Getting Married in France

Everything you need to know about getting married in France

Chateau du Bijou is the ultimate weekend wedding venue in France

Boasting one of the world’s most romantic settings, a superb choice of fine wines and mouth-watering delicacies and, of course, very non-English weather(!), it comes as no surprise that Provence, in the South of France, ranks as one of the top wedding destination choices for couples searching for something a bit different. Below is the ultimate guide on everything you need to know if you plan on getting married in France.

Planning a Wedding in France

Symbolically the country of love and romance, it is a perfect way to celebrate and begin married life together. But for couples considering tying the knot here, the legal requirements can be quite complex and particularly difficult if you’re a non-resident.

As a result, this often gives couples two options to choose from:

  • Legally marry in France through a civil ceremony, and then also hold a religious or humanist wedding ceremony on the same day or a couple of days later.


  • Legally marry elsewhere through a civil ceremony then come to France and choose a religious or humanist wedding ceremony.

Getting legally married in France is only possible through a Civil Ceremony, which is required to take place in a French Mairie (Town Hall).  Once a French civil authority has performed the marriage, the couple can then follow this with a religious ceremony or a secular service in a location of their choice.

This is also the case for same-sex couples as same-sex marriage was legalised in France in 2013.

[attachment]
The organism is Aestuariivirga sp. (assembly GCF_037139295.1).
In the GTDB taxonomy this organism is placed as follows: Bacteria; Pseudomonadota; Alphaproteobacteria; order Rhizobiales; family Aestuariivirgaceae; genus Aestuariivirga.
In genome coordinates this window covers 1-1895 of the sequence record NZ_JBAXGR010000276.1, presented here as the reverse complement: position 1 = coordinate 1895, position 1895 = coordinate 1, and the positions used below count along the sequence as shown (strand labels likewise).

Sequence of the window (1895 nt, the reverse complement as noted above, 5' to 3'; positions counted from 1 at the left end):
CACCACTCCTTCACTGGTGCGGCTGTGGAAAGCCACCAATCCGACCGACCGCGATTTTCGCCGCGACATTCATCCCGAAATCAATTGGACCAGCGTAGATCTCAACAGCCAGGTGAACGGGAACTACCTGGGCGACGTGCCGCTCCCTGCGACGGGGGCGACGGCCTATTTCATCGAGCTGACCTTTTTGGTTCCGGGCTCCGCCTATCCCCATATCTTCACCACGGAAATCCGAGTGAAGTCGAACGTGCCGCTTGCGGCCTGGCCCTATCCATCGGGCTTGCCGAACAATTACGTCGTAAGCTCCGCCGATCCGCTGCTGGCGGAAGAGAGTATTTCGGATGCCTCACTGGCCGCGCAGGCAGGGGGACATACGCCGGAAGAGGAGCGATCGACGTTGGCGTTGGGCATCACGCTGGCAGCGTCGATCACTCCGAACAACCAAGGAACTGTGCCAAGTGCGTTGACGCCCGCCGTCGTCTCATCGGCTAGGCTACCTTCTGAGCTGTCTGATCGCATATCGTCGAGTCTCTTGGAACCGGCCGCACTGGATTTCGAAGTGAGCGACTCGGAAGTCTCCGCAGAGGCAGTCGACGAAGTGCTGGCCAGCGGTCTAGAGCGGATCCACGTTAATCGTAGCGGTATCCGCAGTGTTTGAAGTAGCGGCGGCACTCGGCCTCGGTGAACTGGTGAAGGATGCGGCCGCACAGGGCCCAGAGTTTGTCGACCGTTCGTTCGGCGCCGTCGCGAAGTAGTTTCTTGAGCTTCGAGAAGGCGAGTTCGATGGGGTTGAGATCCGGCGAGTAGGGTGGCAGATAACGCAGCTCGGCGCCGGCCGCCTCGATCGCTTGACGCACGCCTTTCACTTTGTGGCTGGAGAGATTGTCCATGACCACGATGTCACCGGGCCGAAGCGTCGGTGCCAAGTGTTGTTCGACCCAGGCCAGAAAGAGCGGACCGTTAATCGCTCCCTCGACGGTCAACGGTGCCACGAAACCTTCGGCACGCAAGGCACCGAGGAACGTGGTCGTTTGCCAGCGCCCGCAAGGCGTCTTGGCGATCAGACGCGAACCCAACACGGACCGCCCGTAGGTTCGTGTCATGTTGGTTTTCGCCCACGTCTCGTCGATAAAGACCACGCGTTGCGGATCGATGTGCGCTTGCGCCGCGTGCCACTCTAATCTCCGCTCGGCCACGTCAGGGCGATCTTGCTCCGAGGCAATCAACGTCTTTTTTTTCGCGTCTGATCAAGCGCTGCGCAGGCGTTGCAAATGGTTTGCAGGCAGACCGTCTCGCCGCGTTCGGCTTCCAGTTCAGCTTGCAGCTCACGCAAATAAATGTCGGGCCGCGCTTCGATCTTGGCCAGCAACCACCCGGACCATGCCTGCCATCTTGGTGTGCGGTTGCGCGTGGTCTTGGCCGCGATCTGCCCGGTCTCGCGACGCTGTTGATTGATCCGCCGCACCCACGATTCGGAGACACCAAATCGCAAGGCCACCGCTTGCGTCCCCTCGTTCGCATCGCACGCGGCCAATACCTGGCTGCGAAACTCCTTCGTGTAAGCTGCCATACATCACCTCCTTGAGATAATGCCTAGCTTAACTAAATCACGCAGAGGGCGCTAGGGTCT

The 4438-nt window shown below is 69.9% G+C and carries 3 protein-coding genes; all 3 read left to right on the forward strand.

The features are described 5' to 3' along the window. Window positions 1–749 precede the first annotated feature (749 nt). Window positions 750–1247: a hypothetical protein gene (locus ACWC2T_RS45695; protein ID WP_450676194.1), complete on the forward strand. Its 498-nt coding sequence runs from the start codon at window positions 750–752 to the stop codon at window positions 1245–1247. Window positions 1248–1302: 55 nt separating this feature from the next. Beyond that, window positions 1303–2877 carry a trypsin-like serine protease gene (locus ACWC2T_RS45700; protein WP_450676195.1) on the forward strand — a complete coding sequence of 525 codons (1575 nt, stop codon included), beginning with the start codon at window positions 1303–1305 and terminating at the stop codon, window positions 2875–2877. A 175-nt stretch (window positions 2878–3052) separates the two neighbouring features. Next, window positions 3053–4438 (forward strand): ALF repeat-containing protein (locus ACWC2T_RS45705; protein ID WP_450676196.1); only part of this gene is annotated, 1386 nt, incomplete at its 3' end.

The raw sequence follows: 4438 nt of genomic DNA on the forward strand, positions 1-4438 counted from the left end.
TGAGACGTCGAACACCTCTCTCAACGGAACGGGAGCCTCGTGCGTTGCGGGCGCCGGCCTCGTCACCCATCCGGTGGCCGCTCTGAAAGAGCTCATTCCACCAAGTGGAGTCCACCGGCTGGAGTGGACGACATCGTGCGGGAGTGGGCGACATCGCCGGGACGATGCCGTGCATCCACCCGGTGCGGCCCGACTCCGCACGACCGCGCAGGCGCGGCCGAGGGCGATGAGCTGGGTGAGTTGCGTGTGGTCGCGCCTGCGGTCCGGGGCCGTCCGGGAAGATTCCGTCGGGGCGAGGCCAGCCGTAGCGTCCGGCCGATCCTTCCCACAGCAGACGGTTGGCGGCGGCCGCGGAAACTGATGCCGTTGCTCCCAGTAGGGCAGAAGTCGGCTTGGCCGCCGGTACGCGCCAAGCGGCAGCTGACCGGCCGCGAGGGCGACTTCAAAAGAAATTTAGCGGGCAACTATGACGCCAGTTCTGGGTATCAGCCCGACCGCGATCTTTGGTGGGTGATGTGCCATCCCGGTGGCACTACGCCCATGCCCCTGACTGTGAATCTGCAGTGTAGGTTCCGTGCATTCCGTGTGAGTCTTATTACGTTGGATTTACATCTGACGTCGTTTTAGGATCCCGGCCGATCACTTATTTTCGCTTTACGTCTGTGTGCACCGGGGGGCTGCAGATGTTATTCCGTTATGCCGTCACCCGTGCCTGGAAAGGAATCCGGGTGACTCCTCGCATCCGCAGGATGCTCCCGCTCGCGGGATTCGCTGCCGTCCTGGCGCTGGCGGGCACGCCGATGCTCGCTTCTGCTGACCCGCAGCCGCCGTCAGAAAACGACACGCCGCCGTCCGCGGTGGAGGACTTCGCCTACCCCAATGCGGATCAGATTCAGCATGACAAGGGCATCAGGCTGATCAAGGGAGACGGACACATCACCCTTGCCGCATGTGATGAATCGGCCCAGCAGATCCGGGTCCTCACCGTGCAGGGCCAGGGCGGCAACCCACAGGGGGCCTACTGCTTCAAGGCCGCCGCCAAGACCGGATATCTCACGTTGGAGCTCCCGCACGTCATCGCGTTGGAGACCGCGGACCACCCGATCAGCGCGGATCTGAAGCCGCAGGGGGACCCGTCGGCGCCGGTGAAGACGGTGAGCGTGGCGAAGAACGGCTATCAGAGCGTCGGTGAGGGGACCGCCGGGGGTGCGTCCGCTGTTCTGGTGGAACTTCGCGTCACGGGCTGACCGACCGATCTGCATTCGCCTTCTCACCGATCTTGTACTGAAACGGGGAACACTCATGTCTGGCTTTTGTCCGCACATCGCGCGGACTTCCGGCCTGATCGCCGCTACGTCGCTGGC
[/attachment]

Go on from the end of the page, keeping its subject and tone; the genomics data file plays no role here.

The residency requirements are slightly different to those in the UK. One of you will need to be a resident of France for 40 days immediately prior to a civil ceremony taking place. You will need to provide proof of address, and then submit an application to the city hall, which will also need to include a number of legal documents, such as a birth certificate and passport.

What you Need to Provide if you are Getting Married in France 

If you choose to get legally married in France you should expect to need to provide:

  • ID (e.g. passport)
  • Birth certificate – this will need to have been issued within 3 months of the marriage date. It may need to be ‘legalised’ so that it is recognised in France.
  • Justificatifs de Domicile – Proof of residence
  • Proofs of civil status – if married previously, expect to provide a divorce or death certificate. Typically, this will only constitute a Certificat de Capacité Matrimoniale from your country’s Embassy.
  • Certificat de Celibat – a certificate to state that neither party is already married, which must be sworn before a Consular official at your country’s Embassy in France. You will need to obtain an official attestation from your Consulate if this particular certificate does not exist under the law of your home country.
  • Certificat de Coutume – this certificate ensures that the marriage will be legally recognised in your country of residence and certifies that you are free to marry.